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Penn State Basketball Player Preview: Lamar Stevens

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COLLEGE BASKETBALL: MAR 14 Big Ten Conference Tournament - Penn State v Minnesota Photo by Robin Alam/Icon Sportswire via Getty Images

Position: Forward
Height: 6-foot-8
Weight: 225 pounds

Lamar Stevens did just about everything for the Nittany Lions last season, and the senior forward returns to take care of in his own words, “unfinished business.” Stevens was a First Team All-Big Ten selection last season, as well a preseason First Team All-Big Ten selection. He is unquestionably the best player on the team, and one of the best players in the conference. There isn’t much that can be said about Lamar that hasn’t already been said, especially the fact that returning to Penn State for his senior season made a NCAA Tournament dream a possibility this coming season. Not only that, but he gets to work on what NBA Scouts told him he needed to be better at before he put his name in the hat for the draft.

What he did last year

I think it would be easier to answer what he didn’t do last year. Stevens led the team in points per game by a mile, at 19.9. This happened to be second only to Carsen Edwards in the Big Ten. His versatility allowed him to see time at the 5 last season, this being an instrumental part of beating top 10 Michigan later in the season. His speed and athleticism were too much to handle for some of the Big Ten’s bigs, and Lamar made great use of his opportunity. Being such an integral part of the team meant spending a ton of time on the floor. His 91.1% of minutes played (36.6 minutes per game) attest to this, which combined with opponents mobbing led to some frustration down the stretch.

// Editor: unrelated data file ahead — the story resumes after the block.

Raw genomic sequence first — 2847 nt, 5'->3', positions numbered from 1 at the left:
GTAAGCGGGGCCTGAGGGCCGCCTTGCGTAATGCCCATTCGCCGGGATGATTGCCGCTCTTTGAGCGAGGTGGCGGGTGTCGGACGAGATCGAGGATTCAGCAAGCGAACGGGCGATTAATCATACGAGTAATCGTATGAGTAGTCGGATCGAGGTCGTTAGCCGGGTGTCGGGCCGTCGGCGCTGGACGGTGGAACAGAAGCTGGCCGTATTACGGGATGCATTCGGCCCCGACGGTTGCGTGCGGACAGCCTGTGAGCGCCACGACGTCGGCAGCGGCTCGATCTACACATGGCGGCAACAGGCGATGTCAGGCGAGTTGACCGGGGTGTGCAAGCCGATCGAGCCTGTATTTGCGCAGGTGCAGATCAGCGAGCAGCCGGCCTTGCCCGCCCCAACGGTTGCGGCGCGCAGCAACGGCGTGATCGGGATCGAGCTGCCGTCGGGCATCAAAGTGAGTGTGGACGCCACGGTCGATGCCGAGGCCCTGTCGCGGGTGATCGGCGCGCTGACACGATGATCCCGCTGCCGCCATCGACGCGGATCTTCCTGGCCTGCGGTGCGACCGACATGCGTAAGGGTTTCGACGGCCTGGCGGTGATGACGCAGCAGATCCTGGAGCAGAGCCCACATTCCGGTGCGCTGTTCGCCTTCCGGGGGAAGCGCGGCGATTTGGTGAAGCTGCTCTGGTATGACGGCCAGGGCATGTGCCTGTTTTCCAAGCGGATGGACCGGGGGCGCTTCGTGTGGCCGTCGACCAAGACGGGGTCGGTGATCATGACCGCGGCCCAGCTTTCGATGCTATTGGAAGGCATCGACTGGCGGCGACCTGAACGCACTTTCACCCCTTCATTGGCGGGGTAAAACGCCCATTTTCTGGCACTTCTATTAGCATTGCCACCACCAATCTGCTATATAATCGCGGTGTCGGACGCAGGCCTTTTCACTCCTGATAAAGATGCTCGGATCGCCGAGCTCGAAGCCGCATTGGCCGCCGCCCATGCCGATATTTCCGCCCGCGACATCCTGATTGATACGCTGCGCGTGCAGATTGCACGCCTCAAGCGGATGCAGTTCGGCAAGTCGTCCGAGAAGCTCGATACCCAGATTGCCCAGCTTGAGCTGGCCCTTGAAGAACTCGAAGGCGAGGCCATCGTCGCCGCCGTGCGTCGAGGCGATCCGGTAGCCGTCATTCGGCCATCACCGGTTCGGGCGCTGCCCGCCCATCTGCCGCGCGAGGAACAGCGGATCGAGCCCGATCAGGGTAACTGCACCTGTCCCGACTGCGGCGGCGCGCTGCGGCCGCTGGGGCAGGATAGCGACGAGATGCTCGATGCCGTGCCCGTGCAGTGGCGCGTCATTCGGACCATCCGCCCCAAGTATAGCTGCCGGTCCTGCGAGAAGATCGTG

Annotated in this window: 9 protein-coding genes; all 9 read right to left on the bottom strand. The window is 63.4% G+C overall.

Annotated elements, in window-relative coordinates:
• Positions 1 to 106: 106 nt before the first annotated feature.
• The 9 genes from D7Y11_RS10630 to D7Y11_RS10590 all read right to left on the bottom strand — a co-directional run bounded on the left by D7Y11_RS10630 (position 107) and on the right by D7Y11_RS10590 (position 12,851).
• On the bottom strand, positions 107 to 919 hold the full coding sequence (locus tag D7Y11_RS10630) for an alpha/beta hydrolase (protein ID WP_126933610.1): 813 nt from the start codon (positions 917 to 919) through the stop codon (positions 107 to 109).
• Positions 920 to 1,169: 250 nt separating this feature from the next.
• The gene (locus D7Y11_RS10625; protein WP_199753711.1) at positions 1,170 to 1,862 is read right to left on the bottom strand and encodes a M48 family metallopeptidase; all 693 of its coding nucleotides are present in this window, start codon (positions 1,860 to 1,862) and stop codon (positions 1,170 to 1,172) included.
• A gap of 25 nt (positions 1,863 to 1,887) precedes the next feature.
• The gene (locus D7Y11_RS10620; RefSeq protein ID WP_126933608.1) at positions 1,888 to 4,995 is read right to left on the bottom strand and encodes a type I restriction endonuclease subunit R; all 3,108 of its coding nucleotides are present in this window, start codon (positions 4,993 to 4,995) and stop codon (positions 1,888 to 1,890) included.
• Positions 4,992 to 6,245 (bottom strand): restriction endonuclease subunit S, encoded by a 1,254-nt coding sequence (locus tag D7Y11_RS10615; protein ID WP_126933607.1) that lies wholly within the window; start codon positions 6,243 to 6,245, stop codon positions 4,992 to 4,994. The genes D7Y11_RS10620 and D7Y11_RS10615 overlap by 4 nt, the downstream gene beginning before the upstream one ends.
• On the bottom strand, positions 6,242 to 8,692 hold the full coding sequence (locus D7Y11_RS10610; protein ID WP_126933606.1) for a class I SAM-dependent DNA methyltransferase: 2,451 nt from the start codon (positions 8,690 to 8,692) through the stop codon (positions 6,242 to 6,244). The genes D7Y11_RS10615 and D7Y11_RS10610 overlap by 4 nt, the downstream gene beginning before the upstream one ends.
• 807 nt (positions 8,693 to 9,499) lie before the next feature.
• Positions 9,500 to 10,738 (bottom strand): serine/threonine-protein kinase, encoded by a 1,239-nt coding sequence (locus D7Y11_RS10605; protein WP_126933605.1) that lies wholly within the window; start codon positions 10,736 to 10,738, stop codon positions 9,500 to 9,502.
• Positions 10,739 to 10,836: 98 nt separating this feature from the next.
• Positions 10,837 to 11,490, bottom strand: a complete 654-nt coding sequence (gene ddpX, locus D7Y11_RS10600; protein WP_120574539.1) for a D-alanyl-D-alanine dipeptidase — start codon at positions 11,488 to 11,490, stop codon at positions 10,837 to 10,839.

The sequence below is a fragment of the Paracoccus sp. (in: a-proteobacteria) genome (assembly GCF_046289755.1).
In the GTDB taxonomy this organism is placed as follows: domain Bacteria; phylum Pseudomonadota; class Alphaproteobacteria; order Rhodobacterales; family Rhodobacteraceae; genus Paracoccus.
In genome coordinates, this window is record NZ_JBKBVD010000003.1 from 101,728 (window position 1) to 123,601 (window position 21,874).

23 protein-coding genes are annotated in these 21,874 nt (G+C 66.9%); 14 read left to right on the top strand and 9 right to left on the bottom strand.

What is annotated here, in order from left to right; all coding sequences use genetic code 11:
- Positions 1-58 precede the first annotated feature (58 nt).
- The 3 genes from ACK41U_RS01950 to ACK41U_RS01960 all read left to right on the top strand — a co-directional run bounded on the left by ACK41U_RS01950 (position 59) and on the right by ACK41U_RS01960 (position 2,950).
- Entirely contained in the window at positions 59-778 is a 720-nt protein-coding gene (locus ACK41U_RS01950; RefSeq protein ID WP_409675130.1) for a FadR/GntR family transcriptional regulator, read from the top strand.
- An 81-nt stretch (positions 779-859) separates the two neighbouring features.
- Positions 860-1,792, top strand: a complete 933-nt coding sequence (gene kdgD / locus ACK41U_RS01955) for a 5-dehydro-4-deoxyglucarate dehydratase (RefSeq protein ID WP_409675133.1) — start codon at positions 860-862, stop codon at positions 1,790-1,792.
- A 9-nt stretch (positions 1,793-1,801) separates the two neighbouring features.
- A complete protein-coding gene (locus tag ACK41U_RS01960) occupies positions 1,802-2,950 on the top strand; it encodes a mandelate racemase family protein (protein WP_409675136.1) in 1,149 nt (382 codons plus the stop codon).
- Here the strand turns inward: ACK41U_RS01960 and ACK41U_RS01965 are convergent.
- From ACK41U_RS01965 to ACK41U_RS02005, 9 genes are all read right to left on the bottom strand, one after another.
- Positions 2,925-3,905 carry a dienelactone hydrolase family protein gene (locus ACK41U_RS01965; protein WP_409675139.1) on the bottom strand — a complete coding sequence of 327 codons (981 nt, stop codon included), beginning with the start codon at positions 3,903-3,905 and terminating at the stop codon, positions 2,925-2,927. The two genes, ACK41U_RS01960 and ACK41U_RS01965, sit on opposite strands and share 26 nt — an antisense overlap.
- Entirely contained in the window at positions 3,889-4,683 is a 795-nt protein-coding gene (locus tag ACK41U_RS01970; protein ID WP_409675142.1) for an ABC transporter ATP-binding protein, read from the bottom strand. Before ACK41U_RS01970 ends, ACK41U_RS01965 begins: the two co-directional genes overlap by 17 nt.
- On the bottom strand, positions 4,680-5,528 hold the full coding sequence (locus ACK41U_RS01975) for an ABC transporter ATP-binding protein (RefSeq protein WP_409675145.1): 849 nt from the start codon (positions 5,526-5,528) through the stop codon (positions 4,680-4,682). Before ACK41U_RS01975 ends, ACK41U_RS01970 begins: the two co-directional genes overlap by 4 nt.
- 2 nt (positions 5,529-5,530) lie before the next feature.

What we need this year.

Stretch the floor - If Lamar can shoot the three at a consistent rate, not only will he put himself in position to get drafted, he will put his team in position to win games by being less defendable than he was last season. Not only that, consistent outside shooting will open lanes for other teammates to work inside.

Share the ball more often - This seems to be a theme for Penn State’s best player every year. Lamar, like Tony Carr before him, Shep Garner before that, and DJ Newbill before, all suffered from the same issue: teams collapsed on them at the end of games, knowing that when push came to shove, the best player would have the ball in their hands. A great way to avoid opponents collapsing on one guy is to have other teammates take the risky last minute shot from time to time. If Lamar can trust his teammates in such situations, it will make this team much harder to defend at the end of games.